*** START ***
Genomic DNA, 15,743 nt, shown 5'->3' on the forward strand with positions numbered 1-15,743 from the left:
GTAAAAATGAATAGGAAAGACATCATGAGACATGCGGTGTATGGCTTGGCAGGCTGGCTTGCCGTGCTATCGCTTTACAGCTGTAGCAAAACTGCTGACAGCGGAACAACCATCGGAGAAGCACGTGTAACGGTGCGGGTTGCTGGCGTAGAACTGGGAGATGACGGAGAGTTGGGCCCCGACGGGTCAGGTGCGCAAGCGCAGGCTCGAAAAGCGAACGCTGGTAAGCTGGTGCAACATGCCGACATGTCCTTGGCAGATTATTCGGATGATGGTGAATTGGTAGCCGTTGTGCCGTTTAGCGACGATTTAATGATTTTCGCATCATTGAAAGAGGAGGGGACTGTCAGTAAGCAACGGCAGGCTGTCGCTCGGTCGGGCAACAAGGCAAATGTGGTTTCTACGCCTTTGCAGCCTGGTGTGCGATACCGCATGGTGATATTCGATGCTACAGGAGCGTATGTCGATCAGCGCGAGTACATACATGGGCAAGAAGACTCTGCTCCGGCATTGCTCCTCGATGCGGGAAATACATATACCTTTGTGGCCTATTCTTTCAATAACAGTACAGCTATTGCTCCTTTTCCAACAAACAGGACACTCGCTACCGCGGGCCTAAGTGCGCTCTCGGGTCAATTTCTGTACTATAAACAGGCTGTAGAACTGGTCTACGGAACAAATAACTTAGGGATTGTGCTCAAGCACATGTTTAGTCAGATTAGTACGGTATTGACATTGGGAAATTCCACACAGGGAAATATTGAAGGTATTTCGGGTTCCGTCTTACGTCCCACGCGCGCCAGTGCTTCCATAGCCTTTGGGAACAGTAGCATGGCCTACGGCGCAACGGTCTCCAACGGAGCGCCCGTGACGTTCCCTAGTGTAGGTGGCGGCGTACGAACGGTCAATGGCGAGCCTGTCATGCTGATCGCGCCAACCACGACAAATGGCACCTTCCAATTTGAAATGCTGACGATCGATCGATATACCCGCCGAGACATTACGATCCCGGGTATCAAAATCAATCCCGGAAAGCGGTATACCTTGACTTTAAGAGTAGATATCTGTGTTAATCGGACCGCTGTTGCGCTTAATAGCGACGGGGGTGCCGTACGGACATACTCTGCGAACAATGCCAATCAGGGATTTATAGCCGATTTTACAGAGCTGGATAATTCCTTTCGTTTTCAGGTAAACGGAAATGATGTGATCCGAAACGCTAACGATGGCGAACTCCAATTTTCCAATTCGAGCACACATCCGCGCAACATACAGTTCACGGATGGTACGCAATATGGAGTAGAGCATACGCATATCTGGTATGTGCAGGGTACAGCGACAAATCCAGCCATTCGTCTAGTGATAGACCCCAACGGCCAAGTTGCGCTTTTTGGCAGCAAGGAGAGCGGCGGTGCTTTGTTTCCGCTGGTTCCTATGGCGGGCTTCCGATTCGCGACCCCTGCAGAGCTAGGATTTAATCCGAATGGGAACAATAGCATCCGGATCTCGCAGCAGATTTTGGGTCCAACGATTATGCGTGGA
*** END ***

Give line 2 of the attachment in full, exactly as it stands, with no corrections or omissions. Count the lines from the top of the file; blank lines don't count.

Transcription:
GTAAAAATGAATAGGAAAGACATCATGAGACATGCGGTGTATGGCTTGGCAGGCTGGCTTGCCGTGCTATCGCTTTACAGCTGTAGCAAAACTGCTGACAGCGGAACAACCATCGGAGAAGCACGTGTAACGGTGCGGGTTGCTGGCGTAGAACTGGGAGATGACGGAGAGTTGGGCCCCGACGGGTCAGGTGCGCAAGCGCAGGCTCGAAAAGCGAACGCTGGTAAGCTGGTGCAACATGCCGACATGTCCTTGGCAGATTATTCGGATGATGGTGAATTGGTAGCCGTTGTGCCGTTTAGCGACGATTTAATGATTTTCGCATCATTGAAAGAGGAGGGGACTGTCAGTAAGCAACGGCAGGCTGTCGCTCGGTCGGGCAACAAGGCAAATGTGGTTTCTACGCCTTTGCAGCCTGGTGTGCGATACCGCATGGTGATATTCGATGCTACAGGAGCGTATGTCGATCAGCGCGAGTACATACATGGGCAAGAAGACTCTGCTCCGGCATTGCTCCTCGATGCGGGAAATACATATACCTTTGTGGCCTATTCTTTCAATAACAGTACAGCTATTGCTCCTTTTCCAACAAACAGGACACTCGCTACCGCGGGCCTAAGTGCGCTCTCGGGTCAATTTCTGTACTATAAACAGGCTGTAGAACTGGTCTACGGAACAAATAACTTAGGGATTGTGCTCAAGCACATGTTTAGTCAGATTAGTACGGTATTGACATTGGGAAATTCCACACAGGGAAATATTGAAGGTATTTCGGGTTCCGTCTTACGTCCCACGCGCGCCAGTGCTTCCATAGCCTTTGGGAACAGTAGCATGGCCTACGGCGCAACGGTCTCCAACGGAGCGCCCGTGACGTTCCCTAGTGTAGGTGGCGGCGTACGAACGGTCAATGGCGAGCCTGTCATGCTGATCGCGCCAACCACGACAAATGGCACCTTCCAATTTGAAATGCTGACGATCGATCGATATACCCGCCGAGACATTACGATCCCGGGTATCAAAATCAATCCCGGAAAGCGGTATACCTTGACTTTAAGAGTAGATATCTGTGTTAATCGGACCGCTGTTGCGCTTAATAGCGACGGGGGTGCCGTACGGACATACTCTGCGAACAATGCCAATCAGGGATTTATAGCCGATTTTACAGAGCTGGATAATTCCTTTCGTTTTCAGGTAAACGGAAATGATGTGATCCGAAACGCTAACGATGGCGAACTCCAATTTTCCAATTCGAGCACACATCCGCGCAACATACAGTTCACGGATGGTACGCAATATGGAGTAGAGCATACGCATATCTGGTATGTGCAGGGTACAGCGACAAATCCAGCCATTCGTCTAGTGATAGACCCCAACGGCCAAGTTGCGCTTTTTGGCAGCAAGGAGAGCGGCGGTGCTTTGTTTCCGCTGGTTCCTATGGCGGGCTTCCGATTCGCGACCCCTGCAGAGCTAGGATTTAATCCGAATGGGAACAATAGCATCCGGATCTCGCAGCAGATTTTGGGTCCAACGATTATGCGTGGA